Product Focus: The Last Judgement

This week's product focus is one of our all time favourites, and is inspired by The Last Judgement. Completed by the Italian Renaissance painter Michelangelo, The Last Judgement is among the most powerful renditions of this moment in the history of Christian art. It is a fresco covering the entirety of the altar wall of the Sistine Chapel in the Vatican as seen below, depicting the Second Coming of Christ and the final and eternal judgement by God of all humanity.


silk pocket square


The Last Judgement was one of the first art works Paul III commissioned upon his election to the papacy in 1534. The church he inherited was in crisis; the Sack of Rome in 1527 was still a recent memory. Paul sought to address not only the many abuses that had sparked the Protestant Reformation, but also to affirm the legitimacy of the Catholic Church and the orthodoxy of its doctrines (including the institution of the papacy). The visual arts would play a key role in his agenda, beginning with the message he directed to his inner circle by commissioning the Last Judgement.

silk pocket square


The souls of humans can be seen rising and descending to their fates, as judged by Christ, who is at the centre of the scene and surrounded by prominent saints. Altogether there are over 300 figures in the entire painting, with nearly all the males and angels originally shown as nudes, painted draperies later covered up many. The work was completed between 1536, and 1541 and Michelangelo began working on it twenty-five years after having finished the Sistine Chapel ceiling. He was nearly 67 when he completed it.

In the lower part of the fresco, Michelangelo followed tradition in showing the saved ascending at the left and the damned descending at the right. In the upper part, the inhabitants of Heaven are joined by the newly saved. The fresco is more monochromatic than the ceiling frescoes and is dominated by the tones of flesh and sky. The cleaning and restoration of the fresco, however, revealed a more excellent chromatic range than previously apparent. Orange, green, yellow, and blue are scattered throughout, animating and unifying the complex scene.

The reception of the painting was mixed from the start, with much praise but also criticism on both religious and artistic grounds. Both the amount of nudity and the muscular style of the bodies has been one area of contention and the overall composition another. In the present day, The Last Judgement painting is worth an estimated $540 million.

The last judgement
Centuries after the painting was completed, the Sistine Chapel went through a thorough restoration, cleaning the frescos and protecting the priceless works. The restorers left a small patch to the top right of The Last Judgement to show the difference the cleaning made to the work. 


Michelangelo was an Italian sculptor, painter, architect and poet of the High Renaissance born in the Republic of Florence, who exerted an unparalleled influence on the development of Western art. His artistic versatility was of such a high order that he is often considered a contender for the title of the archetypal Renaissance man, along with his rival and elder contemporary, Leonardo da Vinci.

Several Michelangelo's works of painting, sculpture, and architecture rank among the most famous in existence. His output in these fields was prodigious; given the sheer volume of surviving correspondence, sketches, and reminiscences, he is the best-documented artist of the 16th century. He sculpted two of his best-known works, the Pietà and David, before the age of thirty. Despite holding a low opinion of painting, he also created two of the most influential frescoes in the history of Western art: the scenes from Genesis on the ceiling of the Sistine Chapel in Rome and The Last Judgement on its altar wall. To show his contempt at being commissioned to paint the Sistine Chapel, Michelangelo painted himself as the flayed St Bartholomew, who is shown close to Christ.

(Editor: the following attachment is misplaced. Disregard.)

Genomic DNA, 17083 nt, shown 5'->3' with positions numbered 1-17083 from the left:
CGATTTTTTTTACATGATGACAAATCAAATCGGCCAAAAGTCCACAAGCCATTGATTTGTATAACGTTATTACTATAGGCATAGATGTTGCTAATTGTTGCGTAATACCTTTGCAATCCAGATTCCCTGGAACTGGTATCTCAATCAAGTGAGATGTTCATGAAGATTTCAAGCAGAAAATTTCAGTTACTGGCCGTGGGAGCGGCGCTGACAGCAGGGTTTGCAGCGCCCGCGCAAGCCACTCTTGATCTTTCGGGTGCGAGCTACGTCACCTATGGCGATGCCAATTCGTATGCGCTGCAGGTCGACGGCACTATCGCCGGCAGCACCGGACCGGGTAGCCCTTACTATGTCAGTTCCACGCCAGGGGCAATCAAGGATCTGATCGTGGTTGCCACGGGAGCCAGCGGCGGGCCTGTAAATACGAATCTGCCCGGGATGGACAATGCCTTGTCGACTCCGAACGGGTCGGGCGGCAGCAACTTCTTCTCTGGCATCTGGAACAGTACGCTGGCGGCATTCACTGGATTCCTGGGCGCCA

What Makes Our Pocket Squares So Special?

1. We use the finest mulberry silk with our silk pocket squares and linings. The quality of the fabric can be seen in the texture, level of detail, and vibrancy of the finished product. All our silks are printed in Macclesfield, England, an area renowned for silk printing for the past 200 years.
2. We take the utmost care in printing our silk pocket squares and linings, which results in truly remarkable levels of detail. Faces, objects and colours are sharp and well defined to give a truly stunning finish. We also take exceptional care with the colour bleed, so the print is almost as crisp on the back as it is on the front, allowing for an unlimited number of folds to a pocket square.
3. The art of hand rolling pocket squares is a unique craft and truly makes each piece individual and unique. We feel that the precision and care taken by our skilled artisans gives each square its own unique character, finish and feel. To create the finest rolled hems, the edge of the silk must be softy turned over with a handheld needle, and then small stitches are inserted approximately one half to one centimetre apart around the edge, creating a supple yet prominent border.
4. We believe that 40cm is the minimum size for a high-quality pocket square. Any smaller, and it will slide down inside your pocket with any movement of your jacket, while it limits the number of folds you can achieve as there is not enough volume to hold it in place. It goes without saying we would never advocate any form of the pocket square holder. All our pocket squares are either 42cm x 42cm or 40cm x 40cm.

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